Tuesday, July 27, 2010

Eli Comes to Town

With the rain suspended Derby (over 3 inches fell on early Sat. morning) completed on a beautiful Sunday we are now in the home stretch of making final course preparations for the Western Amateur Championship.
Before I go any further though, I want to congratulate Derby Champions, Jim Connors IV and Ken Coquillette. They shot a fabulous 17 under par on a course that, although rain softened greens were slower than usual for the Derby, had extra challenging hole locations and, rough that was plenty longer and thicker than usual! Indeed quite a score!  I'll blog a bit more about the Derby, prior course preparations, the 3" rain and our work to get the course playable to complete the Derby, and final course preparations for the Western, in a soon to be posted later blog. For now though, I want to tell you about our gazebo work now in progress.

Five years ago, after a rain shelter gazebo was destroyed by vandals, we searched for a company that could build a structure similar to the one that we had at the #12 hole pond on #3 side. Our search ended in the company Rocky Knolls Gazebos, from Rexford, Montana (Northwest corner of Montana about two miles from Canada) owned by Eli Beechy and a few family members. Eli and family are Amish and are incredible craftsman, as hardworking as you get, and just delightful folks, and at that time Eli fabricated the gazebo in Montana, had it shipped here to the club, and the two of us constructed it in the fall of 2005. We were fortunate in that they normally travel, to erect these gazebos, only in the states of Montana, Oregon, Idaho, and Washington, but they have family in Illinois and also Michigan and we were able to persuade him to stop by here and put up a gazebo for us during a planned trip visit to family. So at that time, Eli, his wife Irene, and their two sons, Nathan and Samuel traveled here by train, I picked them up at Union Station and they stayed one night at a nearby hotel. Eli and I erected the gazebo at #7 tee on a Saturday and finished it up early Sunday morning.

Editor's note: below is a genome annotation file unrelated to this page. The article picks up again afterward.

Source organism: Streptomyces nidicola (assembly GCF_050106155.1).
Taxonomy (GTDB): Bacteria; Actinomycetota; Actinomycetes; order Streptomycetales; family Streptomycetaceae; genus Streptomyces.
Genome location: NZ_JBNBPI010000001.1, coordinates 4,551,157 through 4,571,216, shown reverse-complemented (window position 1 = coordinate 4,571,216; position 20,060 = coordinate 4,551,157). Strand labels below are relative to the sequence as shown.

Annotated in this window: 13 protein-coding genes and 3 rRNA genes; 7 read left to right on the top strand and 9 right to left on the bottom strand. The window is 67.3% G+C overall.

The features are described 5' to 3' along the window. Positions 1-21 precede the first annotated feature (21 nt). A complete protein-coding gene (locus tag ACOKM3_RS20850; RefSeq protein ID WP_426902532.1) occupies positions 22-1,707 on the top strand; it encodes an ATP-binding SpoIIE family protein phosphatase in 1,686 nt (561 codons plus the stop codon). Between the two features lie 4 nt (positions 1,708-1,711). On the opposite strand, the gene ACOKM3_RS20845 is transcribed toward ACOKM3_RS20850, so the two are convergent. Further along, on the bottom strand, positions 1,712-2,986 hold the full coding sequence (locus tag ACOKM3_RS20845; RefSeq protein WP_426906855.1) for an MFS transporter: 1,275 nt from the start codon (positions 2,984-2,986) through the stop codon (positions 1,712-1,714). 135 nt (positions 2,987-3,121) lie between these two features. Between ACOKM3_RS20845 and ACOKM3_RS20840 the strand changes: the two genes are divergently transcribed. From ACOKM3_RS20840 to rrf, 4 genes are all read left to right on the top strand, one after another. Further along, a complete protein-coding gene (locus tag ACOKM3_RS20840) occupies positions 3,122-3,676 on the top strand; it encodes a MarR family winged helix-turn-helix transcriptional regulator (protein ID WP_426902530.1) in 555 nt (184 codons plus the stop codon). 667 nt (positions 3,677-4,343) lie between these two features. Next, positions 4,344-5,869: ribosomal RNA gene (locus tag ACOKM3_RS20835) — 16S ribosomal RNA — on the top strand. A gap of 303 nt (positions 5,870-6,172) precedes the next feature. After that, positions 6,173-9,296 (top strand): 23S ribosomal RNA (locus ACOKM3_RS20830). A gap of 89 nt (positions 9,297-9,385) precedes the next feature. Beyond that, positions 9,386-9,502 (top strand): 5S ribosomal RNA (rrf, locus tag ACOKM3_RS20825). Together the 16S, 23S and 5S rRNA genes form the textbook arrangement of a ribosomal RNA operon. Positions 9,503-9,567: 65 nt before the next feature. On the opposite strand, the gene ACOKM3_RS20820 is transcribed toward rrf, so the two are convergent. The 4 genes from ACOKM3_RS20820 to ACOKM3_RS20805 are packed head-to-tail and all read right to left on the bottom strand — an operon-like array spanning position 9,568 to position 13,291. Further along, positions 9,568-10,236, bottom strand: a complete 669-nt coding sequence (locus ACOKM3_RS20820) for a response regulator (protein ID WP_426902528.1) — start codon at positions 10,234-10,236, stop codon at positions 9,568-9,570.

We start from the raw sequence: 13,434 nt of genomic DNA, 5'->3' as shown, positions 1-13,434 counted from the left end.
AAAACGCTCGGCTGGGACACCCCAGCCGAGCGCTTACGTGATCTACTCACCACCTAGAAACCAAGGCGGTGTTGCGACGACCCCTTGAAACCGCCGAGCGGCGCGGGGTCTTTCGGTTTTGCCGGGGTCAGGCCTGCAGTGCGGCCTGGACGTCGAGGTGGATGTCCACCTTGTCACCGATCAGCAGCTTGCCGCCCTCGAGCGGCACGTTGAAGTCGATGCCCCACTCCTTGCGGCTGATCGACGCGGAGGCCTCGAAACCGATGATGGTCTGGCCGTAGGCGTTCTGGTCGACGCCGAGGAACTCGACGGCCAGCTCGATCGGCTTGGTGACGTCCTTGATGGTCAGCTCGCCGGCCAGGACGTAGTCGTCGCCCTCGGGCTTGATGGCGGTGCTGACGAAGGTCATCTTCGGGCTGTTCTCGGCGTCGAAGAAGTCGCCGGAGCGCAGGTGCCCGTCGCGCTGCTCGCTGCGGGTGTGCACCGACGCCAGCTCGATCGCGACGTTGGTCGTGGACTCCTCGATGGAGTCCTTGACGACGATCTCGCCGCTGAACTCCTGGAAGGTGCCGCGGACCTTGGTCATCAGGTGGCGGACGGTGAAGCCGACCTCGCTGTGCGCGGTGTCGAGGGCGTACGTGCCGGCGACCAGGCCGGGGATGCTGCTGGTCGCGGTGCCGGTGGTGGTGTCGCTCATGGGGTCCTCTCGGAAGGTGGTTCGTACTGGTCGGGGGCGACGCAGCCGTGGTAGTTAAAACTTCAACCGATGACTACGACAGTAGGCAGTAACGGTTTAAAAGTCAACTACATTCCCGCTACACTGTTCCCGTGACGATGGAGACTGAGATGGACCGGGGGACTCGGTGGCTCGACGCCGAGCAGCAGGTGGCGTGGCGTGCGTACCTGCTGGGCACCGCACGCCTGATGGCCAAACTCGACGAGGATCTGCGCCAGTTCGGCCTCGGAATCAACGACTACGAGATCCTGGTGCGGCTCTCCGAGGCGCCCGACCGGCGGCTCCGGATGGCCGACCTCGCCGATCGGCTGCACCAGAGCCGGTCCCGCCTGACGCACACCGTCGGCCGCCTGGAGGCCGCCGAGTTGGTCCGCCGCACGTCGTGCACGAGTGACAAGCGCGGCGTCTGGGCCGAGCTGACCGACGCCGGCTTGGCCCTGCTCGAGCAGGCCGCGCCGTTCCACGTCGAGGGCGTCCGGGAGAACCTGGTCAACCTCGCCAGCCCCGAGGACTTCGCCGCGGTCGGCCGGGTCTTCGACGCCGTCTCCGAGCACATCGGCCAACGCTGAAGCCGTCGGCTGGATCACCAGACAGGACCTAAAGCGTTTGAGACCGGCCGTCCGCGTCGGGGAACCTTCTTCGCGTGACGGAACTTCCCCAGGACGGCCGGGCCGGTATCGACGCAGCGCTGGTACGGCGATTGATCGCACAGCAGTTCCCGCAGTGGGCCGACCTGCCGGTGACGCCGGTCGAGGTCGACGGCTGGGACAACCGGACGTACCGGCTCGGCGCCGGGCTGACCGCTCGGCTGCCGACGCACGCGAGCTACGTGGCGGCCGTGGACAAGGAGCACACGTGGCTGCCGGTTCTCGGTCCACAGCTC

The original Rain Shelter Gazebo constructed in 2005 by Eli and Me
 Disfigured Willow and deteriorating Gazebo before removal

Gazebo at #5 Tee prior to removal

Fast forward five years... The rain shelter gazebo at #12 pond was rapidly deteriorating and one of our other rain shelters was also in pretty bad shape. It was certainly time for them to be replaced. I contacted Eli and asked about having two more built (I was thinking he could send kits and I would construct myself) and he said and then, to my delight, asked if I would like for him to put them up as he was planning another visit to family nearby around the first week of August. The first week of August is the Western Am. and that wouldn't work for us but with a little pleading he graciously agreed to shift his plans one week so the timing would work out and the new rain shelter gazebos would be in place before the tournament. Perhaps it was because we established a relationship five years earlier, or because I did my best to accommodate Eli and family five years ago, or because ultimately we decided to have a third gazebo made, but whatever it was Eli happily adjusted his travel plans.